From 06/04/23 the responsibility will switch back to the personal service company. However, it remains the case that if the worker can be construed as being engaged directly by the fee payer the usual (complex)  criteria will apply to ascertain whether there is an employment status  (as opposed to self employment) here. The Government do not like off payroll working; but the complexity of the “IR 35” rules has created a major administrative burden.



Stamp Duty Land Tax thresholds have been increased, particularly for first time buyers. This change took effect on 23/09/22. A link to the new rates is here



Support on energy costs for businesses will apply from 01/10/22, discounts to be applied to bills automatically by suppliers. The scheme only runs until March 2023 but we are promised a further review in early 2023.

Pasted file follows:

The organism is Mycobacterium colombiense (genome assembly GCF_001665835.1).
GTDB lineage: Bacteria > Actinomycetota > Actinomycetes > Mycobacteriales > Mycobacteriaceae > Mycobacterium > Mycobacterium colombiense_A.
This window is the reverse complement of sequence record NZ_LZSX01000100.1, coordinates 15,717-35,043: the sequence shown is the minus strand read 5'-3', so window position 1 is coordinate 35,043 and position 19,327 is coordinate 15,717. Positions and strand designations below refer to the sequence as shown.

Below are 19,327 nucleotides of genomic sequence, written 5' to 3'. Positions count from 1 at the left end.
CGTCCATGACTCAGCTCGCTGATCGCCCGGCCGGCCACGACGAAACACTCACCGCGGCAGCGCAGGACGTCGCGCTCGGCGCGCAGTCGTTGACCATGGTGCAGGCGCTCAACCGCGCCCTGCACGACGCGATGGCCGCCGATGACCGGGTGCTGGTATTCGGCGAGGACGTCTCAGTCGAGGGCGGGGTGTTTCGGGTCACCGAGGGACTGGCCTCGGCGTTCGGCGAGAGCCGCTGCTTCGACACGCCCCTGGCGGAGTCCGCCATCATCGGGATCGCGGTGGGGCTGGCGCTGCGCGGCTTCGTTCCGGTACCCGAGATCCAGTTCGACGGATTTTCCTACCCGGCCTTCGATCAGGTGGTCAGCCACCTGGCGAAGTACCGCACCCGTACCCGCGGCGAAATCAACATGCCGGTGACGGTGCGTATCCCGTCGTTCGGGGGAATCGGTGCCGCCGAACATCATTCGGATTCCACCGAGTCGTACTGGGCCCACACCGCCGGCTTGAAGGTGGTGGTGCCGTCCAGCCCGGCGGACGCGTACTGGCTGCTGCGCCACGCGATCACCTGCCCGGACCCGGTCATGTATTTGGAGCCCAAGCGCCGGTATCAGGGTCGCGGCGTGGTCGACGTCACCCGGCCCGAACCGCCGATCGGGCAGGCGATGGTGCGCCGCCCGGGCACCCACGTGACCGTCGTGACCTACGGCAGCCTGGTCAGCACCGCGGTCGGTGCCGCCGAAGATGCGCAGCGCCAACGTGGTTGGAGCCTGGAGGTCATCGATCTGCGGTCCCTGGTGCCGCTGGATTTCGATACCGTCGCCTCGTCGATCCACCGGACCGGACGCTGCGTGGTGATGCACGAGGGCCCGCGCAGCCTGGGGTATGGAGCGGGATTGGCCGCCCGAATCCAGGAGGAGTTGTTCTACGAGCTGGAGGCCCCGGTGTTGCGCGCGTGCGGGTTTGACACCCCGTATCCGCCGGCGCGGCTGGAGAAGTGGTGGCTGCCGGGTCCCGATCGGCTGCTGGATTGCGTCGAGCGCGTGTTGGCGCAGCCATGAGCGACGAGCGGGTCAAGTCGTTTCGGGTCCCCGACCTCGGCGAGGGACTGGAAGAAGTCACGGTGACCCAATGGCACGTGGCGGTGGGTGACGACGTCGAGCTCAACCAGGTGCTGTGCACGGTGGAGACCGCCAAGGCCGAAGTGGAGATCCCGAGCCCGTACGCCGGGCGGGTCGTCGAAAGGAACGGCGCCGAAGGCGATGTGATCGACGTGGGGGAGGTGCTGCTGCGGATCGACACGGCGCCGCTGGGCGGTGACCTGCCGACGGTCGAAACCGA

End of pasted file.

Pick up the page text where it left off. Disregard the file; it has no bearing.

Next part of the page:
Billed as a low tax, pro business mini budget, the announcements made are significant. We will be agile in our response to the changes already announced, and alert to future reviews. The Office of Tax Simplification has been axed with the remit to simplify the system passing to the Treasury. There is already speculation that the restriction that removes the tax free personal allowance when a tax payer hits £100,000 per annum (tapered for those earning between £100,000 and £125,000) will be removed.


We act for a number of farming clients who will be watching anxiously for the forthcoming “rapid review” of the agricultural subsidy system which may see the Environmental Land Management Subsidy scheme scrapped almost before it really begins.


There have been so many changes over the last two and a half years. Expect the unexpected, with the national press telling us that there are more tough times ahead which may warrant further interventions.

It is more important than ever to plan finances with a sensitive awareness of tax aspects. Richard Sexton & Co LLP remains committed to interpreting the issues facing our clients to offer best advice for individual circumstances. Please do contact us.


September 2022